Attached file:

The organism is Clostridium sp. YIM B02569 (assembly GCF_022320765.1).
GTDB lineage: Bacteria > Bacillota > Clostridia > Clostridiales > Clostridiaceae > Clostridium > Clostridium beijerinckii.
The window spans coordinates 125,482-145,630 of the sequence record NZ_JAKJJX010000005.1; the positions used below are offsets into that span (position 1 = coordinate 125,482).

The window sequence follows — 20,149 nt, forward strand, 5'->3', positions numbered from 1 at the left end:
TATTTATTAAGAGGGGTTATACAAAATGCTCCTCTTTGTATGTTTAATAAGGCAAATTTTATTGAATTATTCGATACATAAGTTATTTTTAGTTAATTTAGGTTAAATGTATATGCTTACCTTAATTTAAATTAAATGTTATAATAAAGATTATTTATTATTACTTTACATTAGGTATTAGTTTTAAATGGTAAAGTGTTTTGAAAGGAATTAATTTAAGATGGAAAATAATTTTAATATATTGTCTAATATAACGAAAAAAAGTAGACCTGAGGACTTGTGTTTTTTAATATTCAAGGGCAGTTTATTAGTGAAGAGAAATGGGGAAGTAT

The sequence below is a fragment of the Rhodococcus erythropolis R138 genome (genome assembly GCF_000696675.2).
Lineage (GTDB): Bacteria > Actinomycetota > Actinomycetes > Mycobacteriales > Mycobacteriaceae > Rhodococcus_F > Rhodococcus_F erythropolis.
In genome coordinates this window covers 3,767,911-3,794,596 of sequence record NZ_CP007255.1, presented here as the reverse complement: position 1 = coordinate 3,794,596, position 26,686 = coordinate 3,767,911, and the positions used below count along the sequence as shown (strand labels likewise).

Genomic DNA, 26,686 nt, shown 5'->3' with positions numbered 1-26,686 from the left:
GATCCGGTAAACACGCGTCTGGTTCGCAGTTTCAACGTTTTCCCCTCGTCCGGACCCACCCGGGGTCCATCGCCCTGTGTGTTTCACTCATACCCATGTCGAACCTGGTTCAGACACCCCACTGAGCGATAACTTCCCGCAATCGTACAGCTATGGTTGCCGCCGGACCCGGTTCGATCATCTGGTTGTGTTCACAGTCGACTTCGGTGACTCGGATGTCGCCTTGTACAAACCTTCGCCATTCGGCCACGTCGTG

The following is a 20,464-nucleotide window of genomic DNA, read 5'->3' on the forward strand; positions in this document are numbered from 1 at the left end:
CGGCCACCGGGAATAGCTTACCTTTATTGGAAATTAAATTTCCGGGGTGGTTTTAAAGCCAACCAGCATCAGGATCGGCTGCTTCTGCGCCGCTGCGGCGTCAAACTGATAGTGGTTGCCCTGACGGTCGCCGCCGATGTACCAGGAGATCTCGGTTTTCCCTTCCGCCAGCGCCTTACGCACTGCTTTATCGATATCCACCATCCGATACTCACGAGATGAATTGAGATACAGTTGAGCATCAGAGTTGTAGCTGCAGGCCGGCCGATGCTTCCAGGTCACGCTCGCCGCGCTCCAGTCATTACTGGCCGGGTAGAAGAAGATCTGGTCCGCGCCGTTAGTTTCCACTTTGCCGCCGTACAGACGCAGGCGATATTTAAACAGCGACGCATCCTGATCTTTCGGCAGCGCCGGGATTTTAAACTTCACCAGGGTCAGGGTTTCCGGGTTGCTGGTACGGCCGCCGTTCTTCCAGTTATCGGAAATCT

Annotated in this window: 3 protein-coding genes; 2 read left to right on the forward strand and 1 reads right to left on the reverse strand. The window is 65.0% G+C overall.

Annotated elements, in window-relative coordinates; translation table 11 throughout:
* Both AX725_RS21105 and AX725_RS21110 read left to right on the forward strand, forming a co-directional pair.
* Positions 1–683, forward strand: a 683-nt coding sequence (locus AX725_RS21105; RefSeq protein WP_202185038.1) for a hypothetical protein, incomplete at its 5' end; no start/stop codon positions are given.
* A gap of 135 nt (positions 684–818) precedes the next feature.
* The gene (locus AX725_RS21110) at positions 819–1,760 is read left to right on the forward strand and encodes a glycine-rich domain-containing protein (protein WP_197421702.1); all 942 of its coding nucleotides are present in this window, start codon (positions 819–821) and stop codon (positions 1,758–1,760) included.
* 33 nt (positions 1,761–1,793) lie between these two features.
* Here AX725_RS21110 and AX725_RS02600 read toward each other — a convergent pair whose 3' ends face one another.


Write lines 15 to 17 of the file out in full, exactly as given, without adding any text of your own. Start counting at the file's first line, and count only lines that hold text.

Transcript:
* Both AX725_RS21105 and AX725_RS21110 read left to right on the forward strand, forming a co-directional pair.
* Positions 1–683, forward strand: a 683-nt coding sequence (locus AX725_RS21105; RefSeq protein WP_202185038.1) for a hypothetical protein, incomplete at its 5' end; no start/stop codon positions are given.
* A gap of 135 nt (positions 684–818) precedes the next feature.